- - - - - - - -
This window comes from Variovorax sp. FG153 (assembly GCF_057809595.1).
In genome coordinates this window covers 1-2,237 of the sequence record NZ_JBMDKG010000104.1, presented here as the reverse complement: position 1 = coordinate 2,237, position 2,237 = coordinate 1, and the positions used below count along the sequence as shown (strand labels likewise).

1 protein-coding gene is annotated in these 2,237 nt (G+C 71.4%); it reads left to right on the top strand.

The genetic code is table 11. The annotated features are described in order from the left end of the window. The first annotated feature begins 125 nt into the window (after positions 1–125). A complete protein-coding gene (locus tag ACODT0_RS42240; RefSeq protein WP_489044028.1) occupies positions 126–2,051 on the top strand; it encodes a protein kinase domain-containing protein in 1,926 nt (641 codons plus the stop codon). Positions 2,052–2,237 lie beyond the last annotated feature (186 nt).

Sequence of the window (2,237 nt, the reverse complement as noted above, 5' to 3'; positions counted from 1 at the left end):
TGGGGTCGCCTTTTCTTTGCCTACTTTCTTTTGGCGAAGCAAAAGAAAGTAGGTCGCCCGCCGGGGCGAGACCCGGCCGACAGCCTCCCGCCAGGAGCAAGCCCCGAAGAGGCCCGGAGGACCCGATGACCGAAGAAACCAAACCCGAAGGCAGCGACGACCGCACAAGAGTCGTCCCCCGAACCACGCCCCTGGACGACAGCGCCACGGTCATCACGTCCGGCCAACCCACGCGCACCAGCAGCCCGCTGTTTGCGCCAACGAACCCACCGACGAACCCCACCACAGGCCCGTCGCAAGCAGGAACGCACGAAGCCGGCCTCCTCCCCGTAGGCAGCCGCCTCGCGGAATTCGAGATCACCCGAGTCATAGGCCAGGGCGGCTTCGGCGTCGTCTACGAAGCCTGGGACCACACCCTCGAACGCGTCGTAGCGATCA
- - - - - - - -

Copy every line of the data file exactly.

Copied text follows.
This window comes from Variovorax sp. FG153 (assembly GCF_057809595.1).
In genome coordinates this window covers 1-2,237 of the sequence record NZ_JBMDKG010000104.1, presented here as the reverse complement: position 1 = coordinate 2,237, position 2,237 = coordinate 1, and the positions used below count along the sequence as shown (strand labels likewise).

1 protein-coding gene is annotated in these 2,237 nt (G+C 71.4%); it reads left to right on the top strand.

The genetic code is table 11. The annotated features are described in order from the left end of the window. The first annotated feature begins 125 nt into the window (after positions 1–125). A complete protein-coding gene (locus tag ACODT0_RS42240; RefSeq protein WP_489044028.1) occupies positions 126–2,051 on the top strand; it encodes a protein kinase domain-containing protein in 1,926 nt (641 codons plus the stop codon). Positions 2,052–2,237 lie beyond the last annotated feature (186 nt).

Sequence of the window (2,237 nt, the reverse complement as noted above, 5' to 3'; positions counted from 1 at the left end):
TGGGGTCGCCTTTTCTTTGCCTACTTTCTTTTGGCGAAGCAAAAGAAAGTAGGTCGCCCGCCGGGGCGAGACCCGGCCGACAGCCTCCCGCCAGGAGCAAGCCCCGAAGAGGCCCGGAGGACCCGATGACCGAAGAAACCAAACCCGAAGGCAGCGACGACCGCACAAGAGTCGTCCCCCGAACCACGCCCCTGGACGACAGCGCCACGGTCATCACGTCCGGCCAACCCACGCGCACCAGCAGCCCGCTGTTTGCGCCAACGAACCCACCGACGAACCCCACCACAGGCCCGTCGCAAGCAGGAACGCACGAAGCCGGCCTCCTCCCCGTAGGCAGCCGCCTCGCGGAATTCGAGATCACCCGAGTCATAGGCCAGGGCGGCTTCGGCGTCGTCTACGAAGCCTGGGACCACACCCTCGAACGCGTCGTAGCGATCA